Something ironic about loneliness

Society leads us to believe that thrusting oneself into social settings is the antidote to loneliness.

Yet, many people would agree that one can feel lonelier around a big group of people than when the person is by themselves.

For starters, just because a person is alone doesn't mean they're lonely.

There are actually people out there, myself included, who enjoy and thrive on time spent alone -- to relax, contemplate, clear their mind.

Finding yourself amidst large groups of people whom you don't know can be more isolating than being by your lonesome. Sure, you can always try to strike up a conversation with someone, but it can come off as awkward and doesn't always lead to the desired result.

This is especially true when everyone around you already is engaged in conversation with someone else.

I feel much more at ease interacting with people when small groups of 2 to 3 people are involved. You don't have people talking and shouting over another. You don't have as many people vying for attention, making it easier for timid folks to get a word in edgewise.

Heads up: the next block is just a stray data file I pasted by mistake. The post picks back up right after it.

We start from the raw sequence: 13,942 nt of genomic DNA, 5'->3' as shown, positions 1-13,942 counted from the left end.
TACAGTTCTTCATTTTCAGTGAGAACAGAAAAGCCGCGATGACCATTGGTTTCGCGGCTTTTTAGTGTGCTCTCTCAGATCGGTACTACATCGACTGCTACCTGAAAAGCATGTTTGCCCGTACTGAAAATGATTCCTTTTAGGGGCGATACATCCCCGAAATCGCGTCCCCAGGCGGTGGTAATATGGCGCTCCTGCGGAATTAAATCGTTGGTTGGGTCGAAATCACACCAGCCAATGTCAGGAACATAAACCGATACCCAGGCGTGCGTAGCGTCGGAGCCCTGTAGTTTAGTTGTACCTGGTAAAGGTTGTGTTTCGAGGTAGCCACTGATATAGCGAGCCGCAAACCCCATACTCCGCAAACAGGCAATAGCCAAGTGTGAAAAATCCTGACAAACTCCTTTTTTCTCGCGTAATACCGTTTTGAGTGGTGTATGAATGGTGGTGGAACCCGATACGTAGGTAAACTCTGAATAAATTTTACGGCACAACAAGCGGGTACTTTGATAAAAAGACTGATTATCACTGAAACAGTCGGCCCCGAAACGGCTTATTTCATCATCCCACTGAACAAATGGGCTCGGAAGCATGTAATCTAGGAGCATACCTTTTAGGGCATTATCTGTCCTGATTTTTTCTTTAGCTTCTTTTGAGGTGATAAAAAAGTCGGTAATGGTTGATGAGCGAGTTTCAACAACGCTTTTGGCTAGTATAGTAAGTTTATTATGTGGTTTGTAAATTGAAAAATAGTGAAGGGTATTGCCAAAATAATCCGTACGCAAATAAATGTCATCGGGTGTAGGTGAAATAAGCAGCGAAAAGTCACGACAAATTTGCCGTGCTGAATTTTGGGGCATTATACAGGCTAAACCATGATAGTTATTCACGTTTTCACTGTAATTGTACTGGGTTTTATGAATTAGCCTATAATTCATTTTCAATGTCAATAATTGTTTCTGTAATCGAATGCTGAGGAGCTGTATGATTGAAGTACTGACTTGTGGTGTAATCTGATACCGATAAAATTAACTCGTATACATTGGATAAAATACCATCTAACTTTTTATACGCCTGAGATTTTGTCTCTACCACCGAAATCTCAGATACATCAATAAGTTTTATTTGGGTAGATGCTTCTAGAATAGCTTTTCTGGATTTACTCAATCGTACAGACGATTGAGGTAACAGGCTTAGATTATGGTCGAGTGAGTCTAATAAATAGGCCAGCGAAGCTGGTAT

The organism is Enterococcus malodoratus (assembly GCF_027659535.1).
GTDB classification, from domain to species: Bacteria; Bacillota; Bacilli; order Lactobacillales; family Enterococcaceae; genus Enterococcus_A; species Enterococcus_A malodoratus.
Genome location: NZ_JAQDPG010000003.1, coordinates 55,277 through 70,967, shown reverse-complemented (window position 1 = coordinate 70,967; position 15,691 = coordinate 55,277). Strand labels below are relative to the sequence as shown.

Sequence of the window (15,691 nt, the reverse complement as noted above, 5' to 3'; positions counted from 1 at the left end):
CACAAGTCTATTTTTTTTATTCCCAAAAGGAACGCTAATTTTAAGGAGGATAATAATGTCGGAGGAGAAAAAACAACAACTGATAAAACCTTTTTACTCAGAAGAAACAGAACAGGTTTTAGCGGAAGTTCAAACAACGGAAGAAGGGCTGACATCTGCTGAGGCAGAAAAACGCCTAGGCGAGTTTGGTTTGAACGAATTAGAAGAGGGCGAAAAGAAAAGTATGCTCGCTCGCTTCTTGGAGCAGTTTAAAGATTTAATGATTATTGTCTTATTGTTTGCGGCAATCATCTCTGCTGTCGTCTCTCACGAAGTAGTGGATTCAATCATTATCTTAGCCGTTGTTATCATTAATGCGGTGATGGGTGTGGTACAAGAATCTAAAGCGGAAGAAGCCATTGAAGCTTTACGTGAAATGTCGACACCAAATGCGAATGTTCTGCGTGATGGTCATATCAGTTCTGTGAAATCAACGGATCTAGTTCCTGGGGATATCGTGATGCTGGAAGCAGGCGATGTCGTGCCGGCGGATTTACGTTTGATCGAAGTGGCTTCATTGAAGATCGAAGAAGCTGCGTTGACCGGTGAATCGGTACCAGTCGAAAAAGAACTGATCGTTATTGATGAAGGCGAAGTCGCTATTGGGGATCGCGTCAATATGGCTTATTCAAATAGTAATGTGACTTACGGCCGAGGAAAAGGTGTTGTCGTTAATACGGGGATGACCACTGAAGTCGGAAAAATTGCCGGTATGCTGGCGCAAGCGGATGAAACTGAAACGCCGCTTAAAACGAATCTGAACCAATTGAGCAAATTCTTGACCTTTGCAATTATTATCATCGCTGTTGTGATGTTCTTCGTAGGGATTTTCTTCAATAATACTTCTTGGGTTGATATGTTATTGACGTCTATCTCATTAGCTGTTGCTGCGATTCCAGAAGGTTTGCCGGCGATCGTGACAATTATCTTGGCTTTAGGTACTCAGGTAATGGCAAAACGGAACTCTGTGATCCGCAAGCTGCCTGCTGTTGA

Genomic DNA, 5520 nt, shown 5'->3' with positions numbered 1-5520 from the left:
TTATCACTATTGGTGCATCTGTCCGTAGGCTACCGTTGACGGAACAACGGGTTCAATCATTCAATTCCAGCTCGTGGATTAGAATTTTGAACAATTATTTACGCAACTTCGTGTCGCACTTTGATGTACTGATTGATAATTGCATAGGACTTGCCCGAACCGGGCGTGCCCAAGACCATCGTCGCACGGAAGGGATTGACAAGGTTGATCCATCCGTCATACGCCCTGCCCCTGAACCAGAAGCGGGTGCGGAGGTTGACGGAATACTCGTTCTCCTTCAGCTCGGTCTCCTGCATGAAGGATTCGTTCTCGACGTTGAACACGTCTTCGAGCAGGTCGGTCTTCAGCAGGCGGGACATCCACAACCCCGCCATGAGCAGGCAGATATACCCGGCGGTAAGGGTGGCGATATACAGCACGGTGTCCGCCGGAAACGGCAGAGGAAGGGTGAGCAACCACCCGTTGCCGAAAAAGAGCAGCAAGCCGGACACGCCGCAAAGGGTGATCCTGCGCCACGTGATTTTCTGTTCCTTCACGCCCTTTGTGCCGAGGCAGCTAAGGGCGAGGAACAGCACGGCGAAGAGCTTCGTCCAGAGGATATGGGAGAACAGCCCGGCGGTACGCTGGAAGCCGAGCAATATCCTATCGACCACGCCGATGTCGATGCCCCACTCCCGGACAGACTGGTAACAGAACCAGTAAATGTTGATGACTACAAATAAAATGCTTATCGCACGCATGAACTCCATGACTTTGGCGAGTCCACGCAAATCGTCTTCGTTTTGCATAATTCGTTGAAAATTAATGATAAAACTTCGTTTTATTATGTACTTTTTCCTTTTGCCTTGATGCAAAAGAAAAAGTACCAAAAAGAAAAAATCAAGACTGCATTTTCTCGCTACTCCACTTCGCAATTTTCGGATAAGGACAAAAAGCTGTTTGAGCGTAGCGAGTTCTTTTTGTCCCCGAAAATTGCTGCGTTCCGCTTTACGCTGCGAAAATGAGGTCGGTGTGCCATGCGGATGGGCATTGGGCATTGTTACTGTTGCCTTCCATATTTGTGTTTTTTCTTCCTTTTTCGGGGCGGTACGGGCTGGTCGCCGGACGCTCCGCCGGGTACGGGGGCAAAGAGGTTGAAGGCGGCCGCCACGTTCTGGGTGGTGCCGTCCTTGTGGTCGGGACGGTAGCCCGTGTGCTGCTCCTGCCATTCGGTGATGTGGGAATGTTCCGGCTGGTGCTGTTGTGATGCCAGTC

Smaller groups lend themselves to deeper, more substantive conversations.

It doesn't mean one can't feel lonely if they're in or around a small group, but the chances are greatly minimized.

When I'm invited to a party, wedding, or other social function where hordes of people are present, I always try to strike a conversation with someone I can draw commonalities with.

For example, maybe someone is wearing a t-shirt embossed with my high school logo or a cap representing my favorite baseball team. If nothing strikes me, I gravitate toward people who seem to be around the same age as me.

If all else fails, I pull out my trusty smartphone and distract myself with the day's news.

Thus, when people say that being around people is the cure for loneliness, they're utterly wrong-headed to say the least. If anything, it can amplify the feeling considerably.

And, remember, being alone doesn't necessarily translate into being lonely. One can be alone and feel content, as I and many other introverts do. Whereas being alone is a choice, feeling lonely isn't.

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